On April 21, Fatah, the ruling Palestinian party, published a threatening video inciting against Israeli journalists, and the largest organization representing journalists internationally has yet to voice any concern.
Yoni Ben-Menachem, former director-general of the Israel Broadcasting Authority and analyst for the Jerusalem Center for Public Affairs; Gal Berger, Palestinian affairs correspondent for KAN, the Israeli Public Broadcasting Corporation; and Ehud Ya’ari, Arab affairs analyst for Channel 12.
Fatah’s video accuses the three of “incitement” against the Palestinian Authority’s leadership and calls them “Israeli war generals masquerading as media people.” It describes Ben-Menachem as an ” Israeli intelligence officer who later became a journalist”; it casts Berger as a “military journalist” who probably “had served in an internal-security apparatus”; and seeks to discredit Ya’ari as someone who is “close to circles of government and holds right-wing views.”
Why has Fatah targeted these particular journalists? Fatah accuses them of “spearheading” a “systematic campaign of incitement” against the Palestinian Authority’s leadership amid the fight against the coronavirus. The three had, in fact, reported about Palestinian incitement against Israel, in particularly the completely baseless charge that the Jewish state deliberately spreads the coronavirus among Palestinians.
In other words, factual reporting on the part of Israeli journalists about Palestinian incitement against Israel prompted Palestinian officials to launch a campaign demonizing the Israeli reporters who were doing their jobs. A veteran journalist who frequently works in the Palestinian territories told CAMERA: “This type of incitement endangers the lives of journalists. By calling journalists ‘war generals’ [Palestinian President Mahmoud] Abbas’ Fatah is actually giving a green light to Palestinians to attack the journalists.”
The campaign also has wider consequences, including imposing a “chilling effect” that will deter other journalists who work in the West Bank, including foreign correspondents.
Nasser Abu Baker and the International Federation of Journalists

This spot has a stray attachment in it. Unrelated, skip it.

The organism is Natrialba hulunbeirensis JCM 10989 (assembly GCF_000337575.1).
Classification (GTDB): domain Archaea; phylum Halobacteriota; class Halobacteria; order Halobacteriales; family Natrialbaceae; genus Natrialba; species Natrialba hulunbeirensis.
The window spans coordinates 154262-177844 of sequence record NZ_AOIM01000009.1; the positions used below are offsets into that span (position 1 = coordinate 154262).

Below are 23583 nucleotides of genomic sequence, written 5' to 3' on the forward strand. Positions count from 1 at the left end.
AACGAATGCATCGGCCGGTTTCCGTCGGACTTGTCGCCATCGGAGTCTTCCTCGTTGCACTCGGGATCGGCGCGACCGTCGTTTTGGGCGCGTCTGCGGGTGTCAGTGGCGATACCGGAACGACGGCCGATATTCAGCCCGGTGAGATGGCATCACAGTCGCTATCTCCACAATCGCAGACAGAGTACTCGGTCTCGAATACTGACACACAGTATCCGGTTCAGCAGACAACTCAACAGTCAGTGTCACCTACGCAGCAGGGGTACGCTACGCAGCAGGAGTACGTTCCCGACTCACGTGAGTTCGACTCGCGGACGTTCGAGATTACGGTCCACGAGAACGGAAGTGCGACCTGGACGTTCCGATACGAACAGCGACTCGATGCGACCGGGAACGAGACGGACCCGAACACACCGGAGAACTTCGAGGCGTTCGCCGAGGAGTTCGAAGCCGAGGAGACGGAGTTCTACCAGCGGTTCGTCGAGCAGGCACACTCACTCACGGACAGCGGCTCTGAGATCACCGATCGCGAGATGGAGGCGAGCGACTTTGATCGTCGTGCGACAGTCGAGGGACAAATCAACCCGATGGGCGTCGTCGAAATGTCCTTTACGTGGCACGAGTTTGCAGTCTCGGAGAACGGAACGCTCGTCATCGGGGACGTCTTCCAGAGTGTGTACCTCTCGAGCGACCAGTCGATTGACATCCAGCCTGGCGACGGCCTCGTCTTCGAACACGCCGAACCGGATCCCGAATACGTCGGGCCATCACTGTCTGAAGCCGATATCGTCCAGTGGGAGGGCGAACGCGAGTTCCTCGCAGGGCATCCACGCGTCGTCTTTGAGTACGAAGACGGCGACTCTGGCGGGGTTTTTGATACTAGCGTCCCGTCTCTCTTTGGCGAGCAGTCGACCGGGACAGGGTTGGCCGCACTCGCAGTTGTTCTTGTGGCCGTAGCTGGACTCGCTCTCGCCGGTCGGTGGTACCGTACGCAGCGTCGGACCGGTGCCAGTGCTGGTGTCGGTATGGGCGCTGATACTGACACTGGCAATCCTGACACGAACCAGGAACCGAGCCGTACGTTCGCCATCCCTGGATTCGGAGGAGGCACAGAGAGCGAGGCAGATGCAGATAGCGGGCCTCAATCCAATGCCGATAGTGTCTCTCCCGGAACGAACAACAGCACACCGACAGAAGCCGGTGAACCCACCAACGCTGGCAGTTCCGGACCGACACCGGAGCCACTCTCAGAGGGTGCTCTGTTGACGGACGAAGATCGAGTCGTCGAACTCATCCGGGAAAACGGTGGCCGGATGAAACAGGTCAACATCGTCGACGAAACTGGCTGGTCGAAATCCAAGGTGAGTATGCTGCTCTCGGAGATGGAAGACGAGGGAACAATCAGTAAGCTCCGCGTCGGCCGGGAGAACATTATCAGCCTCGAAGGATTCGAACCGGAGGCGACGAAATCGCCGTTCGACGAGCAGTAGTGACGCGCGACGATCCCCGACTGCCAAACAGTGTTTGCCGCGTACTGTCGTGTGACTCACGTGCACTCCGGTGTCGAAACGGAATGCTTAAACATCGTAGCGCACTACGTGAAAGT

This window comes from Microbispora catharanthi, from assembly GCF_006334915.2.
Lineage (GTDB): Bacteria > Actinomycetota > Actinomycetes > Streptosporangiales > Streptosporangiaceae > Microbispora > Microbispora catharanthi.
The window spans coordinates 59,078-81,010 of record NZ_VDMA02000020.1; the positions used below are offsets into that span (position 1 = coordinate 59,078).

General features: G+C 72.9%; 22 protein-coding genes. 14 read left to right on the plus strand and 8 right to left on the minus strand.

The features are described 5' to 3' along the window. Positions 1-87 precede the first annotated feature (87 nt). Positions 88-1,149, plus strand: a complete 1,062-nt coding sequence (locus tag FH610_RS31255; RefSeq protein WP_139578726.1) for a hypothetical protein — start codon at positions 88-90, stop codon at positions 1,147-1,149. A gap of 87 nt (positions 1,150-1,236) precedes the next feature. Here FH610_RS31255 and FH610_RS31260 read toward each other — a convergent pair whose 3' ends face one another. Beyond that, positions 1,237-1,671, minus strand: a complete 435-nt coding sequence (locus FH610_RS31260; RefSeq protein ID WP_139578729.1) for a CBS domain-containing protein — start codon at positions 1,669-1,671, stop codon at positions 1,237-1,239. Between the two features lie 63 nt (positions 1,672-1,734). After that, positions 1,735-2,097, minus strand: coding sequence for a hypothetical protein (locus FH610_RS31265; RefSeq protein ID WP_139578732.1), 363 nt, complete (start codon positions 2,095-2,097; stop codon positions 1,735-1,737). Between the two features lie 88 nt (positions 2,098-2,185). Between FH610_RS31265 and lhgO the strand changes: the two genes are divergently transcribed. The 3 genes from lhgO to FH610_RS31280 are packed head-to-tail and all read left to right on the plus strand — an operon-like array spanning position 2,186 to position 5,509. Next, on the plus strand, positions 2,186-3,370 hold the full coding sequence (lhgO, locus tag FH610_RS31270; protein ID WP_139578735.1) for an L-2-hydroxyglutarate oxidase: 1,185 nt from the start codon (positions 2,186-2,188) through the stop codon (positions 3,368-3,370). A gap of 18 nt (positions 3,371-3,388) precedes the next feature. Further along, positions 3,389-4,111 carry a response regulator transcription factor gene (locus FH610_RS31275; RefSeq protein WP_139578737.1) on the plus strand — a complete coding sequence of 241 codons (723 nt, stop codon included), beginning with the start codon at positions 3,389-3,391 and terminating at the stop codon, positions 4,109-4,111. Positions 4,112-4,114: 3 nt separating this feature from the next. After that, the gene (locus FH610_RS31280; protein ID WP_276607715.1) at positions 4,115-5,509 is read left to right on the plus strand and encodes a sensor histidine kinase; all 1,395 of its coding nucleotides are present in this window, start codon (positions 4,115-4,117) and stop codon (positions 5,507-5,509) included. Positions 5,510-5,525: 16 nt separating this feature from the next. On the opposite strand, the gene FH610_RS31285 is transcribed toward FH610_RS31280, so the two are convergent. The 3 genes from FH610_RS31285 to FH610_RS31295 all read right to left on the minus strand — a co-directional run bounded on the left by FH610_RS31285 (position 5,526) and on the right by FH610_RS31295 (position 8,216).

Fatah’s recent incitement recalls the story of Nasser Abu Baker, a reporter for Agence France Presse covering Israeli-Palestinian affairs, who, in his additional role as chairman of the Palestinian Journalists’ Syndicate, led a boycott campaign against Israeli journalist. (In 2016, Abu Baker, while he was an AFP journalist, also ran for a seat on the Fatah Revolutionary Council.)
In addition to those two positions, Abu Baker also served (and continues to do so) in the executive committee of the International Federation of Journalists (IFJ), the world’s largest organization of journalists, represents more than 600,000 media professionals in some 140 countries.
In late 2016, Nasser Abu Baker was a delegate to the Fatah Congress and also ran in the elections for Fatah’s revolutionary council. In response to concerns raised by CAMERA about the egregious conflict of interests involved in covering affairs in which he takes an active political role, AFP responded with a mild sanction: Abu Baker was suspended from his job for a week. IFJ railed against the AFP, and urged its members to join the condemnation. IFJ did not condemn or even comment on the campaign that Abu Baker led against Israeli journalists and against Palestinian journalists and officials who dared not to boycott them.
Has IFJ changed its ways since then? A review of the organization’s website reveals an abundance of condemnations against Israel based on allegations supplied by the Palestinian Journalists’ Syndicate. Yet, given that the chairman’s past record includes a run in Fatah revolutionary council elections and the spearheading of a threatening campaign against Palestinian journalists who didn’t boycott their Israeli colleagues, the organization cannot be considered a credible source.
There’s no wonder, therefore, that the IFJ had not yet responded to the Fatah’s recent incitement campaign against Israeli journalists. The organization, whose stated goal is to project journalists around the world, has neither issued a statement nor taken any known action against Fatah’s video targeting the Israeli journalists.
Is there any point in developing expectations from the IFJ?
IFJ’s profound silence is event more striking in light of the fact that less than a year ago, in June 2019, the IFJ praised the stated commitment of the Palestinian Prime Minister, Mohammad Shtayyeh, to the safety of journalists. The IFJ’s General Secretary Anthony Bellanger maintained that “we are always ready to do our best to support this process.”
Mohammad Shtayyeh, just like the Palestinian Authority president Mahmoud Abbas, is a senior member of Fatah. Fatah is the main faction in the Palestine Liberation Organization (PLO), which dominates the Palestinian Authority.
Despite all of the above, the IFJ did not consider it appropriate to comment on Fatah’s video inciting against Israeli journalists, calling them “war generals” and accusing them of anti-Palestinian incitement simply because they did their work and reported facts about the Palestinian leadership.
Presspectiva. CAMERA’s Hebrew website, posed the following questions to the IFJ:
- Does the IFJ intend to issue a comment on the Fatah’s campaign?
- If not, why?
- Isn’t improving the safety of journalists a worthy goal also when it comes to Israeli journalists?
As of this writing, the IFJ has failed to respond. Stay tuned for any updates.
To see this post in Hebrew, please visit Presspectiva.